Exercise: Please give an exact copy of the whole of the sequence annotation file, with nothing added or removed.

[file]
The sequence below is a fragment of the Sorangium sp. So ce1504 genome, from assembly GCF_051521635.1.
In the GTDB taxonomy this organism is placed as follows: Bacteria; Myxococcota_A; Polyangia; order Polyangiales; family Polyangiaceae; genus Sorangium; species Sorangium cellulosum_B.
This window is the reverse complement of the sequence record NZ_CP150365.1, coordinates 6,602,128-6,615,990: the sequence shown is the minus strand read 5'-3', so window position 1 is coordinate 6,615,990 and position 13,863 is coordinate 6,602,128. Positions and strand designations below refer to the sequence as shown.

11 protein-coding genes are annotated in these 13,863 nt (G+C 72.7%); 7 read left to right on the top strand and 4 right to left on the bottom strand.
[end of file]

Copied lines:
The sequence below is a fragment of the Sorangium sp. So ce1504 genome, from assembly GCF_051521635.1.
In the GTDB taxonomy this organism is placed as follows: Bacteria; Myxococcota_A; Polyangia; order Polyangiales; family Polyangiaceae; genus Sorangium; species Sorangium cellulosum_B.
This window is the reverse complement of the sequence record NZ_CP150365.1, coordinates 6,602,128-6,615,990: the sequence shown is the minus strand read 5'-3', so window position 1 is coordinate 6,615,990 and position 13,863 is coordinate 6,602,128. Positions and strand designations below refer to the sequence as shown.

11 protein-coding genes are annotated in these 13,863 nt (G+C 72.7%); 7 read left to right on the top strand and 4 right to left on the bottom strand.